Neurofilament and B-cell CSF levels reduced substantially in MS patients receiving ocrelizumab

By Wayne Kuznar, for MDLinx
Published June 12, 2018

Key Takeaways

After treatment with ocrelizumab in patients with relapsing multiple sclerosis (RMS), the level of neurofilament in the spinal fluid—a measure of injury to the axons and neurons—was found to be quickly and substantially reduced, according to results from an interim analysis of the Ocrelizumab Biomarker Outcome Evaluation (OBOE). The decrease in neurofilament levels at 12 weeks was enhanced at 24 weeks, reported Amit Bar-Or, MD, at the 2018 meeting of the American Academy of Neurology (AAN), held in Los Angeles, CA, in April.  

Dr. Bar-Or, professor of neurology, Perelman School of Medicine, University of Pennsylvania, Philadelphia, PA, presented 24-week data from the open-label OBOE study, in which patients with RMS or primary progressive MS received ocrelizumab (600 mg) every 24 weeks.

Patients in the RMS cohort were randomized to undergo lumbar puncture before treatment and at weeks 12, 24, or 52 following the first dose of ocrelizumab. A control arm in the RMS cohort underwent two pre-treatment lumbar punctures 12 weeks apart. Cerebrospinal fluid (CSF) for biomarker analysis was available for interim analysis in 40 RMS patients pretreatment and at 12 weeks (arm 1) and 24 weeks (arm 2) post-treatment. The primary outcome was the change in neurofilament light levels in the CSF.

At 12 weeks after treatment with ocrelizumab, the median concentration of neurofilament light chain was reduced by 24%, and decreased further to a 47% reduction at 24 weeks. The median number of B cells in the CSF decreased by 86% at 12 weeks and this persisted (-82%) at 24 weeks. The median number of CD3 T cells declined by 60% and 67% at weeks 12 and 24, respectively.

The study provides new insights into the importance of interaction between B cells and T cells and their apparent contribution to central nervous system (CNS) injury within the CNS of MS patients, indicated Dr. Bar-Or in correspondence with MDLinx.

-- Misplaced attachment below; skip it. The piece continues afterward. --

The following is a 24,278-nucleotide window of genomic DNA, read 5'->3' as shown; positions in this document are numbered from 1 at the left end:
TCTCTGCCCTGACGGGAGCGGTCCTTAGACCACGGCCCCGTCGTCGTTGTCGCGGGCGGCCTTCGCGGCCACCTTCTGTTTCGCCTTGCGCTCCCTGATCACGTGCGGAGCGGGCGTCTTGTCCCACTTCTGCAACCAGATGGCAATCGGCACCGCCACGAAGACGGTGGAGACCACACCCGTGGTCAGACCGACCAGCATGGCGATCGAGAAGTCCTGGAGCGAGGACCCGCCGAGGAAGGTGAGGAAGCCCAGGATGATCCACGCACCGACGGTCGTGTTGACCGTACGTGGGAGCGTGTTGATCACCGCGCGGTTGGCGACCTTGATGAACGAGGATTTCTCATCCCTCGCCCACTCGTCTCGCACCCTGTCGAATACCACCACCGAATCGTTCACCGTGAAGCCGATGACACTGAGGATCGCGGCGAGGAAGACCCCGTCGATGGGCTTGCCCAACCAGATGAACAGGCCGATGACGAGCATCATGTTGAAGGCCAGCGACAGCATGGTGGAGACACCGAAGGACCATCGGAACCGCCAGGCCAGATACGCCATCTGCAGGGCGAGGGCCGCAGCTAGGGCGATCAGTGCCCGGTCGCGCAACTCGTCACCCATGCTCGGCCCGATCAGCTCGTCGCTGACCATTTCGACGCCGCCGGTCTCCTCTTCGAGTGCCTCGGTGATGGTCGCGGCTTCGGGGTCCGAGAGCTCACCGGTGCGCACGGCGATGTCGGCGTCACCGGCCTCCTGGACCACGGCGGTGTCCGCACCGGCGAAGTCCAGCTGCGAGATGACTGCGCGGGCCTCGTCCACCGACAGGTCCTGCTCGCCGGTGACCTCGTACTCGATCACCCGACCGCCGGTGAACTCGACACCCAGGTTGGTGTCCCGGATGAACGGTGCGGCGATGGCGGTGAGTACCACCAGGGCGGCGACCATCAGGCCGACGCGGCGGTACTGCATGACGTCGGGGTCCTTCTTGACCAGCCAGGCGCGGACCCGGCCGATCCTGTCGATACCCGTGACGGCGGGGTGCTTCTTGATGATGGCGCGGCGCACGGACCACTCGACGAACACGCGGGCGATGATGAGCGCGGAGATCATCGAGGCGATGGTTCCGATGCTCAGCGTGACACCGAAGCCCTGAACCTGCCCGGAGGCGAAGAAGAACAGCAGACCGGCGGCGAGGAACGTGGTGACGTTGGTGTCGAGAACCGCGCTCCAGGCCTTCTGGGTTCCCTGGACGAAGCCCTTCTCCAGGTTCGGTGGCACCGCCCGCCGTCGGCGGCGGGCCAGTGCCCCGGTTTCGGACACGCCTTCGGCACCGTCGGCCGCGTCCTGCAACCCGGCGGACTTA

“We found that the levels of neurofilament correlated well with the numbers of B cells and T cells in the spinal fluid, and there was also a strong correlation between the number of B cells and T cells themselves,” he said. “Together, this provides evidence supporting the view that both B cells and T cells participate in the MS disease process and interact with one another in doing so.”

The data support that ocrelizumab works by removing B cells, thereby diminishing the B cell-T cell interactions, and also indicate “that the B cell-T cell interactions within the CNS (and not just in the periphery) are likely to contribute to injury to the CNS axons,” Dr. Bar-Or added.

OBOE findings provide the framework for further understanding and developing directed treatments for the CNS processes that are likely important contributors to ongoing CNS injury in people with MS. Final results of OBOE are expected in early 2019.

In a second presentation at AAN, investigators from the open-label VELOCE study found that vaccine responses were attenuated in patients with RMS treated with ocrelizumab.

Researchers randomized 102 patients 2:1 to receive a single 600-mg dose of ocrelizumab (n=68) or a control group (n=34) to assess whether RMS patients would raise adequate humoral responses to selected vaccines.

All received a tetanus toxoid-containing vaccine, keyhole limpet hemocyanin (KLH), and a 23-valent pneumococcal polysaccharide vaccine (23-PPV). The ocrelizumab arm was further divided into two groups: one group that received a pneumococcal booster vaccine (13-PCV) 4 weeks after 23-PPV and another group that received seasonal influenza vaccine. The control arm was treated the same as the second ocrelizumab group.

A positive response to tetanus vaccine at 8 weeks occurred in 23.9% of ocrelizumab recipients compared with 54.5% of controls. At 4 weeks, a positive response to ≥ 5 serotypes in 23-PPV was 71.6% in the ocrelizumab group vs 100% in the control. A booster vaccine (13-PCV) given to ocrelizumab recipients did not enhance the response to the 12 serotypes it had in common with 23-PPV.

Also at 4 weeks, seroprotective titers against five influenza strains (season 2015/2016 and 2016/2017) ranged from 55.6% to 80.0% in ocrelizumab recipients and 75.0% to 97.0% in controls.

The OBOE study was sponsored by Genentech, Inc., and the VELOCE trial by F. Hoffmann-La Roche Ltd.

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